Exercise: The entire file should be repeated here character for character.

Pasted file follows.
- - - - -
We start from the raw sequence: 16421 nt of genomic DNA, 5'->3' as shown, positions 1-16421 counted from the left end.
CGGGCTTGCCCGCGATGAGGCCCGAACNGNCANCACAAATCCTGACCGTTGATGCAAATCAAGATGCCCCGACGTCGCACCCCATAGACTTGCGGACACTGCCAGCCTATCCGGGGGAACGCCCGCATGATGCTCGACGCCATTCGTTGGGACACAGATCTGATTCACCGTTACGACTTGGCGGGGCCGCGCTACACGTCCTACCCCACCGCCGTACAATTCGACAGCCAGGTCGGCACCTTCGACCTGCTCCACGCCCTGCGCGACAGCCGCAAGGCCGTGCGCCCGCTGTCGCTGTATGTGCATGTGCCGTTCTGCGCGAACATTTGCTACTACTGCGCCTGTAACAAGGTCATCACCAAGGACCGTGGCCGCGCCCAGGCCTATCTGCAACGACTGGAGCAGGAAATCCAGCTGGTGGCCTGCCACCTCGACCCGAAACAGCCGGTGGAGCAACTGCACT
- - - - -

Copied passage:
We start from the raw sequence: 16421 nt of genomic DNA, 5'->3' as shown, positions 1-16421 counted from the left end.
CGGGCTTGCCCGCGATGAGGCCCGAACNGNCANCACAAATCCTGACCGTTGATGCAAATCAAGATGCCCCGACGTCGCACCCCATAGACTTGCGGACACTGCCAGCCTATCCGGGGGAACGCCCGCATGATGCTCGACGCCATTCGTTGGGACACAGATCTGATTCACCGTTACGACTTGGCGGGGCCGCGCTACACGTCCTACCCCACCGCCGTACAATTCGACAGCCAGGTCGGCACCTTCGACCTGCTCCACGCCCTGCGCGACAGCCGCAAGGCCGTGCGCCCGCTGTCGCTGTATGTGCATGTGCCGTTCTGCGCGAACATTTGCTACTACTGCGCCTGTAACAAGGTCATCACCAAGGACCGTGGCCGCGCCCAGGCCTATCTGCAACGACTGGAGCAGGAAATCCAGCTGGTGGCCTGCCACCTCGACCCGAAACAGCCGGTGGAGCAACTGCACT